Time Machine

My wife needed air in her bicycle tires. I told her it would take a bit; I’d have to plug in the air compressor.

“Isn’t there any air in the tank?” she asked.

“No, it leaks out,” I said, talking over the rhythmic thump, thump, thump of the compressor. “It’s really to be expected, this thing is pretty old.”

“How old?”

I paused for thought, then paused again. “Wow,” I said. “I bought it on Weinman’s sale. It’s the air compressor they used to fill their truck tires when they had a trucking company.”

“I don’t remember them having a trucking business,” she said.

“I don’t either. It was before we were born.” I did a little more math in my head. “That thing is at least 80 years old, maybe 100.”

The air compressor chugged, and the pressure gauge slowly rose. As we waited, my mind did a quick loop down memory lane. The Weinman boys, as they were known to neighbors, were a passel of brothers who farmed and had a trucking firm that ran cattle and other commodities around the state, back when a truck with a 14-foot box was state of the art and no one had dreamed of air ride seats and sleeper compartments. They were honest and hardworking, good neighbors and good farmers. Yet despite all their virtues, they were the kind of guys that conjured up a lot of stories from a lot of people. Perhaps it was the consistent gleam in their eyes, making you feel like there was always a little something extra going on.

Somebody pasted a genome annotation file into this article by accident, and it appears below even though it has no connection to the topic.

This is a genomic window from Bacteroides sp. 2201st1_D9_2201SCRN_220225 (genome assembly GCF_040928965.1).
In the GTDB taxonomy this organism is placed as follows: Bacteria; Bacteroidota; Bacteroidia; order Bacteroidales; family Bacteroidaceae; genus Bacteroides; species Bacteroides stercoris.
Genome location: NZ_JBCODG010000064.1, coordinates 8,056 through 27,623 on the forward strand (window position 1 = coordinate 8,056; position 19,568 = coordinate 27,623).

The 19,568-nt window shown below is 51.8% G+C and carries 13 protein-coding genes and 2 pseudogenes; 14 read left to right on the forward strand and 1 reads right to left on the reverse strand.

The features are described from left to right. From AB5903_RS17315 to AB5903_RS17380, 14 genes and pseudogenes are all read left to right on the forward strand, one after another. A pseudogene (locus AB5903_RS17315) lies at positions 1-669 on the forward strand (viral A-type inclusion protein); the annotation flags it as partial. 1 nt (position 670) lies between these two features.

A common destination for their truck was South Saint Paul, then home to one of the largest stockyards in the word. When my father was a young boy, he once rode along, captivated by the idea of a free ride to the big city during State Fair time. Even better, for a young man short of funds, there was a chance of an affordable night’s lodging at a place called the Drover’s Inn.

The few of you who know what I’m talking about are probably smiling. For the rest of you, the Drover’s Inn charged $1.00 for eight hours on a cot, in a room chock full of livestock haulers who’d spent their day sorting livestock and didn’t have access to either clean clothes or showers.

It wasn’t quite as elegant as it sounds. Dad paid his dollar and 80 years later, he’s still not convinced he got his money’s worth.

Sitting on the front wheel of the tractor listening to the old air compressor, thinking about the Drover’s Inn led me to another trucker story that always makes me smile. About forty years ago, a guy I know was hauling a load of cattle to Omaha. There are a couple things you need to know before the story. First, livestock trailers are built with many openings in the sides for ventilation, and second, just the way people suddenly have the urge to find a bathroom when the car stops moving after a long car trip, the same impulse effects cattle.

As my friend was headed into Omaha, he came up to the first stop light in about a hundred miles. As he rolled to a stop, he glanced in his mirror and saw two young women in a yellow convertible pull up next to his truck. He thought, “NOOO, don’t do it!” but before he could do anything but cringe, what he knew was going to happen, happened.

He wasn’t really at fault, but he was still relieved when the light turned green, and he was able to separate himself from the drenched young woman in the passenger seat.

I was still smiling when I unplugged the air compressor and it chug chugged to a stop. It’s old, and it leaks, but if you give it a little time it’ll still get the job done. The best part is, not only does it fill tires with air, it’s also a time machine.

I got a bargain.

Copyright 2022 Brent Olson